The water cycle is a large, complex system that encompasses ideas across the K-12 science curriculum. By the time students leave fifth grade, they should understand "that a system is a group of related parts that make up a whole and can carry out functions its individual parts cannot" and be able to describe both components and processes…

  9. Students' Understanding of Boiling Points and Intermolecular Forces

    Science.gov (United States)

    Schmidt, Hans-Jurgen; Kaufmann, Birgit; Treagust, David F.

    2009-01-01

    In introductory chemistry courses students are presented with the model that matter is composed of particles, and that weak forces of attraction exist between them. This model is used to interpret phenomena such as solubility and melting points, and aids in understanding the changes in states of matter as opposed to chemical reactions. We…

  10. Enhancing Preservice Teachers' Understanding of Students' Misconceptions in Learning Chemistry

    Science.gov (United States)

    Naah, Basil Mugaga

    2015-01-01

    Preservice teachers enrolled in a modified introductory chemistry course used an instructional rubric to improve and evaluate their understanding of students' misconceptions in learning various chemistry concepts. A sample of 79 preservice teachers first explored the state science standards to identify chemistry misconceptions associated with the…

  11. Assessing and Improving Student Understanding of Tree-Thinking

    Science.gov (United States)

    Kummer, Tyler A.

    Evolution is the unifying theory of biology. The importance of understanding evolution by those who study the origins, diversification and diversity life cannot be overstated. Because of its importance, in addition to a scientific study of evolution, many researchers have spent time studying the acceptance and the teaching of evolution. Phylogenetic Systematics is the field of study developed to understand the evolutionary history of organisms, traits, and genes. Tree-thinking is the term by which we identify concepts related to the evolutionary history of organisms. It is vital that those who undertake a study of biology be able to understand and interpret what information these phylogenies are meant to convey. In this project, we evaluated the current impact a traditional study of biology has on the misconceptions students hold by assessing tree-thinking in freshman biology students to those nearing the end of their studies. We found that the impact of studying biology was varied with some misconceptions changing significantly while others persisted. Despite the importance of tree-thinking no appropriately developed concept inventory exists to measure student understanding of these important concepts. We developed a concept inventory capable of filling this important need and provide evidence to support its use among undergraduate students. Finally, we developed and modified activities as well as courses based on best practices to improve teaching and learning of tree-thinking and organismal diversity. We accomplished this by focusing on two key questions. First, how do we best introduce students to tree-thinking and second does tree-thinking as a course theme enhance student understanding of not only tree-thinking but also organismal diversity. We found important evidence suggesting that introducing students to tree-thinking via building evolutionary trees was less successful than introducing the concept via tree interpretation and may have in fact introduced or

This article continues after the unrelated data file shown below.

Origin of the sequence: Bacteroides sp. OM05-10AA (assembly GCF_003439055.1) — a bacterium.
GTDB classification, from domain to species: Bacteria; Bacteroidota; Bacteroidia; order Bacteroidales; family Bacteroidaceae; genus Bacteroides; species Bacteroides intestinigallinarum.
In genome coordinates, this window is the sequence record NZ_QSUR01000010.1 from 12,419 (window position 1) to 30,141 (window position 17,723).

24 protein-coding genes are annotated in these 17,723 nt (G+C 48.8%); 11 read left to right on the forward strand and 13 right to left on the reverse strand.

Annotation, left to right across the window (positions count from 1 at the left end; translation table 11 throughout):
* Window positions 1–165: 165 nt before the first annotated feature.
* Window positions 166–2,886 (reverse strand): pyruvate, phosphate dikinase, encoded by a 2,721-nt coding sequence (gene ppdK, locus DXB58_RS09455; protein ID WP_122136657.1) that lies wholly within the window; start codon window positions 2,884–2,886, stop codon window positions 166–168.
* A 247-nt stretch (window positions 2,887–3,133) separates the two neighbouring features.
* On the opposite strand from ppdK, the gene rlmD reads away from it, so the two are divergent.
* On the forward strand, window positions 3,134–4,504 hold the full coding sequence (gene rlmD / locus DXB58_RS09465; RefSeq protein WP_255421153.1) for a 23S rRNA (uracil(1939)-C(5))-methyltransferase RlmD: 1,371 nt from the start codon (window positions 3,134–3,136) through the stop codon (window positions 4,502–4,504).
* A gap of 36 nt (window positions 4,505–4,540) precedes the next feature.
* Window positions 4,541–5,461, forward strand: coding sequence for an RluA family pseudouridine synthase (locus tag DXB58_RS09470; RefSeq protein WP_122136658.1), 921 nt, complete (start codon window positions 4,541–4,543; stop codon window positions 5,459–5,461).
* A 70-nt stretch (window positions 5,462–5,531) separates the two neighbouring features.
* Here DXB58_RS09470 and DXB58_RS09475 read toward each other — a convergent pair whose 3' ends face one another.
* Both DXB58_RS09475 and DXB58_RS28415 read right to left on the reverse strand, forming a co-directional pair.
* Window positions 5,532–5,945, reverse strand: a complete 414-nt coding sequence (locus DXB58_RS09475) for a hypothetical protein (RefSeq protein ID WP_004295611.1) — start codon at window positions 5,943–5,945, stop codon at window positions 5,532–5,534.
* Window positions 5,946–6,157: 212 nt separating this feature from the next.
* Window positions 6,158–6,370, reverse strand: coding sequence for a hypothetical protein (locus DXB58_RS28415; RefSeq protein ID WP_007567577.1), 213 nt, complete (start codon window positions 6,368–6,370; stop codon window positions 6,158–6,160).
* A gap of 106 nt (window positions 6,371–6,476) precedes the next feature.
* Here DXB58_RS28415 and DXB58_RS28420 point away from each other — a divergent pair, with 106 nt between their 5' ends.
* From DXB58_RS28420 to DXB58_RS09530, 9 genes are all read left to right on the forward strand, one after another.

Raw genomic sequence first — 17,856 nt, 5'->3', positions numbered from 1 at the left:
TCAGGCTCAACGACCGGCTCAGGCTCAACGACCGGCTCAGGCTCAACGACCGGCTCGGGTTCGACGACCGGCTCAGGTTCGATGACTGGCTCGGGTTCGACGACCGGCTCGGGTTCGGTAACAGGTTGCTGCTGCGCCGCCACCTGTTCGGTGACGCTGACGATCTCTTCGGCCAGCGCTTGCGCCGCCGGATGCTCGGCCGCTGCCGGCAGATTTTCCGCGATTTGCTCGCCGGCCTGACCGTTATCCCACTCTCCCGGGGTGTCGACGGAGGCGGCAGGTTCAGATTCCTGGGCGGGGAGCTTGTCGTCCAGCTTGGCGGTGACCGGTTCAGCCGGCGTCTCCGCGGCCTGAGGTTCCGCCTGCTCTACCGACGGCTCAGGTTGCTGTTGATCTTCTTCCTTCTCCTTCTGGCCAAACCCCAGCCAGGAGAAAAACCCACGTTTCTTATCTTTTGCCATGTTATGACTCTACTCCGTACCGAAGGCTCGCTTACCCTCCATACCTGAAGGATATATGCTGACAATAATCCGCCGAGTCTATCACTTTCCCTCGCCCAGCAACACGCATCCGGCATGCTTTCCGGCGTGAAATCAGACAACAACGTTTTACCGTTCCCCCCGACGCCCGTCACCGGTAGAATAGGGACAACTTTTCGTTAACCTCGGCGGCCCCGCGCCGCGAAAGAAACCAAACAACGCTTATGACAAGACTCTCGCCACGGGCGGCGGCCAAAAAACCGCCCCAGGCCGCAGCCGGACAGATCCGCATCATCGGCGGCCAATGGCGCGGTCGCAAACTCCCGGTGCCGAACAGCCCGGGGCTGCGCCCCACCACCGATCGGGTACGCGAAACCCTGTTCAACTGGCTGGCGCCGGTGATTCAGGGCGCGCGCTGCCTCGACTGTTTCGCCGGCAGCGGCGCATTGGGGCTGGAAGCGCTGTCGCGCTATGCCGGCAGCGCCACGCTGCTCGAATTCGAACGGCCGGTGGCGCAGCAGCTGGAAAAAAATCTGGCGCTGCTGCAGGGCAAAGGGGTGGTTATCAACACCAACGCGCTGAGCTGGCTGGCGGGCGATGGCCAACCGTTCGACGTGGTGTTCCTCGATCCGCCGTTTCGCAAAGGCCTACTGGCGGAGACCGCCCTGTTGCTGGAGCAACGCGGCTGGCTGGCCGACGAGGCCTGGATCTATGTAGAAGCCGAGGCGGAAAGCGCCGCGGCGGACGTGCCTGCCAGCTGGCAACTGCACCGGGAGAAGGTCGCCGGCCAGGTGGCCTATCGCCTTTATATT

12. Student understanding of time dependence in quantum mechanics

    Directory of Open Access Journals (Sweden)

    Paul J. Emigh

    2015-09-01

    Full Text Available [This paper is part of the Focused Collection on Upper Division Physics Courses.] The time evolution of quantum states is arguably one of the more difficult ideas in quantum mechanics. In this article, we report on results from an investigation of student understanding of this topic after lecture instruction. We demonstrate specific problems that students have in applying time dependence to quantum systems and in recognizing the key role of the energy eigenbasis in determining the time dependence of wave functions. Through analysis of student responses to a set of four interrelated tasks, we categorize some of the difficulties that underlie common errors. The conceptual and reasoning difficulties that have been identified are illustrated through student responses to four sets of questions administered at different points in a junior-level course on quantum mechanics. Evidence is also given that the problems persist throughout undergraduate instruction and into the graduate level.

  13. Student learning and understanding of sequence stratigraphic principles

    Science.gov (United States)

    Herrera, Juan Sebastian